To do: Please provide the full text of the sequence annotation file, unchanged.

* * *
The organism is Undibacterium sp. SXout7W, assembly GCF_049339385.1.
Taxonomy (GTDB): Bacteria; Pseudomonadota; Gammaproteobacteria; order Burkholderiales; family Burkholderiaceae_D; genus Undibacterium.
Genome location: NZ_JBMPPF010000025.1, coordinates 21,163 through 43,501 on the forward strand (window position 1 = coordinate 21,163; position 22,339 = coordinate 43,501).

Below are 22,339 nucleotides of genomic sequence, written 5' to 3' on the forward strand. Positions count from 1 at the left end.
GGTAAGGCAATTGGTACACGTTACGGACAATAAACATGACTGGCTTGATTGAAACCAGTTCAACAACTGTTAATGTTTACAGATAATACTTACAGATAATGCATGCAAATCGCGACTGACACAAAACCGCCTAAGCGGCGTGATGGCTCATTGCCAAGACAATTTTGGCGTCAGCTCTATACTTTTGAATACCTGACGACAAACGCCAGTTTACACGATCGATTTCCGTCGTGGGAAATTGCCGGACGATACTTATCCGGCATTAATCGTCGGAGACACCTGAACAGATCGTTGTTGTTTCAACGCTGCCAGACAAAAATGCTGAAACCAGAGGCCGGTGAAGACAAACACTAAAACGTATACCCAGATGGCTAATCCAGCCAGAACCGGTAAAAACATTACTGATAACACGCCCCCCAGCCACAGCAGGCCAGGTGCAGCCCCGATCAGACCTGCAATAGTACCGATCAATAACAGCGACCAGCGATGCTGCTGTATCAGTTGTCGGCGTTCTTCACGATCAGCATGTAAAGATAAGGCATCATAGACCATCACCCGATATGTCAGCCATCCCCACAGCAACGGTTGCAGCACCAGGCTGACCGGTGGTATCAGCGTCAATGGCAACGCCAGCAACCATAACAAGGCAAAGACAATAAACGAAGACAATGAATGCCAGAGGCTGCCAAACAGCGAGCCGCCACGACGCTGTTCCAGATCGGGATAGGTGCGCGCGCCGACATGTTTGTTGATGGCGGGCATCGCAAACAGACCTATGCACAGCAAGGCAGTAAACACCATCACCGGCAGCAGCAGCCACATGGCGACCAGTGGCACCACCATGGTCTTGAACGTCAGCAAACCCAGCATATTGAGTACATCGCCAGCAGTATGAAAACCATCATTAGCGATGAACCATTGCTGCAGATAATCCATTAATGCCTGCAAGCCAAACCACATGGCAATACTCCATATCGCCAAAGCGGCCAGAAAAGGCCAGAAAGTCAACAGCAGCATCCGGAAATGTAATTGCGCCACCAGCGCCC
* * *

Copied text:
The organism is Undibacterium sp. SXout7W, assembly GCF_049339385.1.
Taxonomy (GTDB): Bacteria; Pseudomonadota; Gammaproteobacteria; order Burkholderiales; family Burkholderiaceae_D; genus Undibacterium.
Genome location: NZ_JBMPPF010000025.1, coordinates 21,163 through 43,501 on the forward strand (window position 1 = coordinate 21,163; position 22,339 = coordinate 43,501).

Below are 22,339 nucleotides of genomic sequence, written 5' to 3' on the forward strand. Positions count from 1 at the left end.
GGTAAGGCAATTGGTACACGTTACGGACAATAAACATGACTGGCTTGATTGAAACCAGTTCAACAACTGTTAATGTTTACAGATAATACTTACAGATAATGCATGCAAATCGCGACTGACACAAAACCGCCTAAGCGGCGTGATGGCTCATTGCCAAGACAATTTTGGCGTCAGCTCTATACTTTTGAATACCTGACGACAAACGCCAGTTTACACGATCGATTTCCGTCGTGGGAAATTGCCGGACGATACTTATCCGGCATTAATCGTCGGAGACACCTGAACAGATCGTTGTTGTTTCAACGCTGCCAGACAAAAATGCTGAAACCAGAGGCCGGTGAAGACAAACACTAAAACGTATACCCAGATGGCTAATCCAGCCAGAACCGGTAAAAACATTACTGATAACACGCCCCCCAGCCACAGCAGGCCAGGTGCAGCCCCGATCAGACCTGCAATAGTACCGATCAATAACAGCGACCAGCGATGCTGCTGTATCAGTTGTCGGCGTTCTTCACGATCAGCATGTAAAGATAAGGCATCATAGACCATCACCCGATATGTCAGCCATCCCCACAGCAACGGTTGCAGCACCAGGCTGACCGGTGGTATCAGCGTCAATGGCAACGCCAGCAACCATAACAAGGCAAAGACAATAAACGAAGACAATGAATGCCAGAGGCTGCCAAACAGCGAGCCGCCACGACGCTGTTCCAGATCGGGATAGGTGCGCGCGCCGACATGTTTGTTGATGGCGGGCATCGCAAACAGACCTATGCACAGCAAGGCAGTAAACACCATCACCGGCAGCAGCAGCCACATGGCGACCAGTGGCACCACCATGGTCTTGAACGTCAGCAAACCCAGCATATTGAGTACATCGCCAGCAGTATGAAAACCATCATTAGCGATGAACCATTGCTGCAGATAATCCATTAATGCCTGCAAGCCAAACCACATGGCAATACTCCATATCGCCAAAGCGGCCAGAAAAGGCCAGAAAGTCAACAGCAGCATCCGGAAATGTAATTGCGCCACCAGCGCCC